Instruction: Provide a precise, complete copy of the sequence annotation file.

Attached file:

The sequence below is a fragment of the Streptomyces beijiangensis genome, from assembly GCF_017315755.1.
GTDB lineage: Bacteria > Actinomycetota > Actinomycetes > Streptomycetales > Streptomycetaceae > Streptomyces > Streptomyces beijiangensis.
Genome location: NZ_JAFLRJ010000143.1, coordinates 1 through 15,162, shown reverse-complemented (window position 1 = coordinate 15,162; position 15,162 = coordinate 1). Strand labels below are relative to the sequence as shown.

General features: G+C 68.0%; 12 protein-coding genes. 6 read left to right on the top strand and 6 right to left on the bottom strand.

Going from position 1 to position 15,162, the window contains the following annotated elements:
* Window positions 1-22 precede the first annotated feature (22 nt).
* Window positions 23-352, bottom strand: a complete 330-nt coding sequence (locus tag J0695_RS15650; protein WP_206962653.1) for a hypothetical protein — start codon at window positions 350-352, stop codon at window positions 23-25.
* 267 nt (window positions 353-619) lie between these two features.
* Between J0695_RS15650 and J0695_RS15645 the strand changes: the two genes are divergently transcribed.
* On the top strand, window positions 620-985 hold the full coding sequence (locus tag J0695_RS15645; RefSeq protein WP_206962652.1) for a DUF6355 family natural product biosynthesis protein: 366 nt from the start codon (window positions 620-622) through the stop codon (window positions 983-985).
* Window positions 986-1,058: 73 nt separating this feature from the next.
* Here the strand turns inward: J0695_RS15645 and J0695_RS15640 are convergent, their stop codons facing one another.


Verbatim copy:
The sequence below is a fragment of the Streptomyces beijiangensis genome, from assembly GCF_017315755.1.
GTDB lineage: Bacteria > Actinomycetota > Actinomycetes > Streptomycetales > Streptomycetaceae > Streptomyces > Streptomyces beijiangensis.
Genome location: NZ_JAFLRJ010000143.1, coordinates 1 through 15,162, shown reverse-complemented (window position 1 = coordinate 15,162; position 15,162 = coordinate 1). Strand labels below are relative to the sequence as shown.

General features: G+C 68.0%; 12 protein-coding genes. 6 read left to right on the top strand and 6 right to left on the bottom strand.

Going from position 1 to position 15,162, the window contains the following annotated elements:
* Window positions 1-22 precede the first annotated feature (22 nt).
* Window positions 23-352, bottom strand: a complete 330-nt coding sequence (locus tag J0695_RS15650; protein WP_206962653.1) for a hypothetical protein — start codon at window positions 350-352, stop codon at window positions 23-25.
* 267 nt (window positions 353-619) lie between these two features.
* Between J0695_RS15650 and J0695_RS15645 the strand changes: the two genes are divergently transcribed.
* On the top strand, window positions 620-985 hold the full coding sequence (locus tag J0695_RS15645; RefSeq protein WP_206962652.1) for a DUF6355 family natural product biosynthesis protein: 366 nt from the start codon (window positions 620-622) through the stop codon (window positions 983-985).
* Window positions 986-1,058: 73 nt separating this feature from the next.
* Here the strand turns inward: J0695_RS15645 and J0695_RS15640 are convergent, their stop codons facing one another.